LAME Legal Issues

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LAME patent issues

While the LAME source code is free, the encoding technology that ready-compiled LAME binaries use is patented. The patents are held by Fraunhofer and administered by Thomson. Patenting raises a theoretical possibility that in some countries a user might need to pay a license fee to legally encode MP3s. This might vary according to the purpose of the encoding and whether the software being used is licensed.

There is no definitive list of countries where the patents unambiguously hold sway. However they are generally assumed to be enforceable in USA, Canada, the EEC and Japan. This means that in these countries (in theory), software that encodes MP3s must be licensed by the patent holders, and that anyone encoding MP3s with unlicensed encoders may also be infringing patents.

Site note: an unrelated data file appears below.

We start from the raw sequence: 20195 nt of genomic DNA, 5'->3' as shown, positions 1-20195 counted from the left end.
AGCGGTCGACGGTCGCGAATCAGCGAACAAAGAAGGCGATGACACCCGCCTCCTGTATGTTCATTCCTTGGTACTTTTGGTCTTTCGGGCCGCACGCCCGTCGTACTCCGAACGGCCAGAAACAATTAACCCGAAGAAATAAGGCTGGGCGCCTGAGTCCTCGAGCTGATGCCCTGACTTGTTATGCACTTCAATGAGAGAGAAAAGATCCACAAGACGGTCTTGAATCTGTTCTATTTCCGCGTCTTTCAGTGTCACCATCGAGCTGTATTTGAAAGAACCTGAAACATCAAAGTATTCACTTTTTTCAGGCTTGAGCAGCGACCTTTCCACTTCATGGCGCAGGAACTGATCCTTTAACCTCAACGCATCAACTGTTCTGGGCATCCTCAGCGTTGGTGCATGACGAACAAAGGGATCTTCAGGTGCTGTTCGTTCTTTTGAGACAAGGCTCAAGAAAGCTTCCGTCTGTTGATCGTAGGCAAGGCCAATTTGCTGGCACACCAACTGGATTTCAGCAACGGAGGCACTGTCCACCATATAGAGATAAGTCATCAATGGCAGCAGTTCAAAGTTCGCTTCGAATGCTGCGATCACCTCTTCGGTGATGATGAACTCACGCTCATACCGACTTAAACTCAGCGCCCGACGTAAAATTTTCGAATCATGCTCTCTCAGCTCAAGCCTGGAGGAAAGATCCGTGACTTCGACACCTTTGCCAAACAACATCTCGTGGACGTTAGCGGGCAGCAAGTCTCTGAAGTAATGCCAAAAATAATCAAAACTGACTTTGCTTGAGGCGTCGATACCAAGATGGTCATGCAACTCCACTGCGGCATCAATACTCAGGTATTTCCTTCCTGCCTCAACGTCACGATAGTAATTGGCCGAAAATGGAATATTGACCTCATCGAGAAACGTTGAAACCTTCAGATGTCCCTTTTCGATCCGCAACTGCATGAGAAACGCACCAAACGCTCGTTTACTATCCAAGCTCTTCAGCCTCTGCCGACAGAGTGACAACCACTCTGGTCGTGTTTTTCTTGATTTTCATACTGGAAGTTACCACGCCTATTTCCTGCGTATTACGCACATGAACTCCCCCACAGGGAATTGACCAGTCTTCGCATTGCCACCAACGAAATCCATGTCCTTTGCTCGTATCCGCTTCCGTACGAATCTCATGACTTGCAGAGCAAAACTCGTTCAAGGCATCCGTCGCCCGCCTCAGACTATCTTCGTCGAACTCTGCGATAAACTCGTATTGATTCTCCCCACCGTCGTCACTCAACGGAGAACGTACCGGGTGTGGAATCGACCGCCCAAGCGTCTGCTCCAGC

The best advice that can be given is that the user makes their own decision, based on their conscience, the country they are in, and taking into account the following:

  • The patent holders have tended to enforce license fees against commercial rather than free MP3 encoders
  • Thomson themselves have said that no license is needed by individuals creating music libraries of MP3 files for personal use (interpretations vary whether that sanctions using unlicensed encoders, free or otherwise)
  • Existing MP3 patents will expire worldwide between 2010 and 2012 (but not until 2017 in the USA)
  • The possibility remains at least in the USA that patents could be extended.
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